When I was 40, that gym represented an opportunity: Maybe it was time to fight. I was instructed to buy high-top sneakers, cotton hand wraps, a pair of training gloves. And, ominously, a mouth guard.

The first weeks were boot camp. About a dozen of us — all men in their mid-20s, except me — stretched, jumped rope, did gym exercises. Lee, in his mid-30s, taught us to wrap our hands. The wrapping and gloves, I learned, protect the boxer’s hands, not his opponent’s head. This was a hitting sport.

We learned to crouch and angle our shoulders, protecting still-soft bellies. Left hand up by left cheek, right around the chin, peering between gloves, we adopted the classic fighter’s pose. Lee taught us the jab: straighten that left, pop!, directly at the heavy bag. Then the cross, the overhand right—launched not from the shoulder but from the hips, pushing off that back leg and shifting your entire bodyweight. I had always heard “throw a punch,” but on those grimy wood floors facing a stained heavy bag, I understood.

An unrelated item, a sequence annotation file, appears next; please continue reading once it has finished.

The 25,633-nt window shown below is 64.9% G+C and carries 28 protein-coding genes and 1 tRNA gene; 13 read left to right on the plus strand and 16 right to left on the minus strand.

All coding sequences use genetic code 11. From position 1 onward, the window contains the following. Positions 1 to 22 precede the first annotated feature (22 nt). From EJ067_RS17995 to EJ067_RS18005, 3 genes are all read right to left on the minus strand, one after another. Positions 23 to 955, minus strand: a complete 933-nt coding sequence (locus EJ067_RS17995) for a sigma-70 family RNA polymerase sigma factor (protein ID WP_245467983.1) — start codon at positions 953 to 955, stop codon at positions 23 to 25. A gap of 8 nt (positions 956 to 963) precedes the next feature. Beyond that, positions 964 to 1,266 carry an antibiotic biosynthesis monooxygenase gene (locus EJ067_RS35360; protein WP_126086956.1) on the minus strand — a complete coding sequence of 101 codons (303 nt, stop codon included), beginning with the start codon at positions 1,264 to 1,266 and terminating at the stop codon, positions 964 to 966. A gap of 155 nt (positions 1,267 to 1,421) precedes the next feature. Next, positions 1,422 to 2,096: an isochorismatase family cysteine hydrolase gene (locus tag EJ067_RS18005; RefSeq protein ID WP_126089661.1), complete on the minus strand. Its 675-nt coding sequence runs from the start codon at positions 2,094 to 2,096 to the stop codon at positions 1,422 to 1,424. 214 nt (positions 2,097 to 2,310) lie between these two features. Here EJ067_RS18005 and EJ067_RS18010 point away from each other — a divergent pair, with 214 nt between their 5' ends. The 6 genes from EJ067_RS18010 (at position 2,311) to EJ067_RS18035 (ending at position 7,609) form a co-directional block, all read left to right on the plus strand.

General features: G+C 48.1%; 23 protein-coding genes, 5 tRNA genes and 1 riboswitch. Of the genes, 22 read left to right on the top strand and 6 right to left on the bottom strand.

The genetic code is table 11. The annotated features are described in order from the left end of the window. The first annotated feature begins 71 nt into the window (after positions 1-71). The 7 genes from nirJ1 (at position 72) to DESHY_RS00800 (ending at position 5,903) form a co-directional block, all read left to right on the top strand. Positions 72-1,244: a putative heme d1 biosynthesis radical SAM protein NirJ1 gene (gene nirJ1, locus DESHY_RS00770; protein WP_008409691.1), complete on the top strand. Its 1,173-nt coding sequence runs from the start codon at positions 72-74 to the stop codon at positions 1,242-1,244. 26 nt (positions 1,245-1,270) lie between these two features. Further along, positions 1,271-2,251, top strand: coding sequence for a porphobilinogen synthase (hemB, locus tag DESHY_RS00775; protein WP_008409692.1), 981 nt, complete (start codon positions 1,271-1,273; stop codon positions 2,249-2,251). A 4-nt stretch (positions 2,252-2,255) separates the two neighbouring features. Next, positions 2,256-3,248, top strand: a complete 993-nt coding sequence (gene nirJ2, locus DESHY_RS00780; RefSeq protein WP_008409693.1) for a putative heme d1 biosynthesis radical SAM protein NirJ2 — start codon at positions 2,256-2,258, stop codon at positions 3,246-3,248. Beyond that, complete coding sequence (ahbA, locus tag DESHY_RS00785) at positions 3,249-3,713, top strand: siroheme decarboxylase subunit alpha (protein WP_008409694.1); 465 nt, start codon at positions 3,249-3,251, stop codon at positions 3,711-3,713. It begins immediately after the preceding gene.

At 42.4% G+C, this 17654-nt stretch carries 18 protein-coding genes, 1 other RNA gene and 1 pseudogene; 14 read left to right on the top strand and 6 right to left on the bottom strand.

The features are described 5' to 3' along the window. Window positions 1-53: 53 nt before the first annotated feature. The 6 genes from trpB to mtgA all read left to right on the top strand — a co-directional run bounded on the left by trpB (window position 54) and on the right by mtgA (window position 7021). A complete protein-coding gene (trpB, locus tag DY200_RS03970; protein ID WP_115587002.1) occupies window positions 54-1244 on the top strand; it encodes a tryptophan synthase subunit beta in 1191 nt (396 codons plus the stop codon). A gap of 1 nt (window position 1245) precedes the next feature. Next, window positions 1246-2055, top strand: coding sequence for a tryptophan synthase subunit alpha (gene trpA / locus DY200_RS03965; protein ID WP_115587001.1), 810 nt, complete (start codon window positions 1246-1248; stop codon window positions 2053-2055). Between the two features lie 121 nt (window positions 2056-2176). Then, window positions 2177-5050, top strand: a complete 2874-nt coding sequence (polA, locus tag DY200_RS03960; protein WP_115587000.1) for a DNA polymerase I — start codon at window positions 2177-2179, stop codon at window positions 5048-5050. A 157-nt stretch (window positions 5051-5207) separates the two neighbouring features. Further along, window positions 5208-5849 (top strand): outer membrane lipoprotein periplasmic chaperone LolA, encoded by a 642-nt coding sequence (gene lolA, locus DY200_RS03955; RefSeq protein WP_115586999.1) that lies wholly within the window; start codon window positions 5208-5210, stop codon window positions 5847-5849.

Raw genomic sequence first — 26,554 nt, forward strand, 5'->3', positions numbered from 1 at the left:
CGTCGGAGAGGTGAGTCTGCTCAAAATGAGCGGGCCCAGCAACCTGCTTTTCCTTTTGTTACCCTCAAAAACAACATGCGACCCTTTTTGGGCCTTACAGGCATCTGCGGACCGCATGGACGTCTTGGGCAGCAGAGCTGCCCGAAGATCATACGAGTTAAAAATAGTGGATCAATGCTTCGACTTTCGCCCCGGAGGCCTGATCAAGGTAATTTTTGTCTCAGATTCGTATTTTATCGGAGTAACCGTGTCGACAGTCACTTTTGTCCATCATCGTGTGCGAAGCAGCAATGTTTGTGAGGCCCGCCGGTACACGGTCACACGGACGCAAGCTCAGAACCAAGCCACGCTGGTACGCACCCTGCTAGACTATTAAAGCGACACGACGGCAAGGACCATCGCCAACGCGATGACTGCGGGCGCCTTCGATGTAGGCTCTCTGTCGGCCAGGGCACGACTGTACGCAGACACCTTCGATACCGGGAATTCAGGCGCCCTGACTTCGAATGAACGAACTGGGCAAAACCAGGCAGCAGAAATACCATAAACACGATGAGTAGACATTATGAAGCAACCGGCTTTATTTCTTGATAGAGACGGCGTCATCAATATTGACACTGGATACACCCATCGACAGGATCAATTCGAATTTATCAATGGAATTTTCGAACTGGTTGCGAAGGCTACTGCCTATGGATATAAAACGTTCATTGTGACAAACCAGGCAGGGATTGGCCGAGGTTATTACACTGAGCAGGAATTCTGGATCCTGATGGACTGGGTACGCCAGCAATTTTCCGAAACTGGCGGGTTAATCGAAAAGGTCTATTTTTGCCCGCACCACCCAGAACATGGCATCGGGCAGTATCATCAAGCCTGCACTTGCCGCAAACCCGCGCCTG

“Jab!” Lee would say. Then the hooks, left and right; the jab and cross were one and two, the hooks three and four. “Give him the old one-two” suddenly had meaning. Lee explained: The one, he leans to his left; the two gets him sliding hard to his right, where your left hook meets the side of his head. We got used to pounding that heavy bag and learned the speed bag, which is about rhythm, “bappity-bappity-bappity,” and about holding arms high enough to make shoulder muscles cry out by the end of a three-minute round. That three-minute clock defines everything, followed by a buzzer and a minute of gasping rest.

It was working. My biceps strengthened, my shoulders swelled; my wife called me “Gregory Pecs.” I started to think maybe I could actually hit somebody. Then Lee said, “Bring your mouth guards Thursday,” and my stomach dropped.

We had begun moving with Lee in the ring, jabbing at his hands in paddles, learning to duck his slow-motion swipes, but sparring was different, and the gym felt different that day. Lee checked mouth guards, chose boxers of similar size, jammed competition gloves over outstretched fingers, taped laces. I had to yoga-breathe for calm.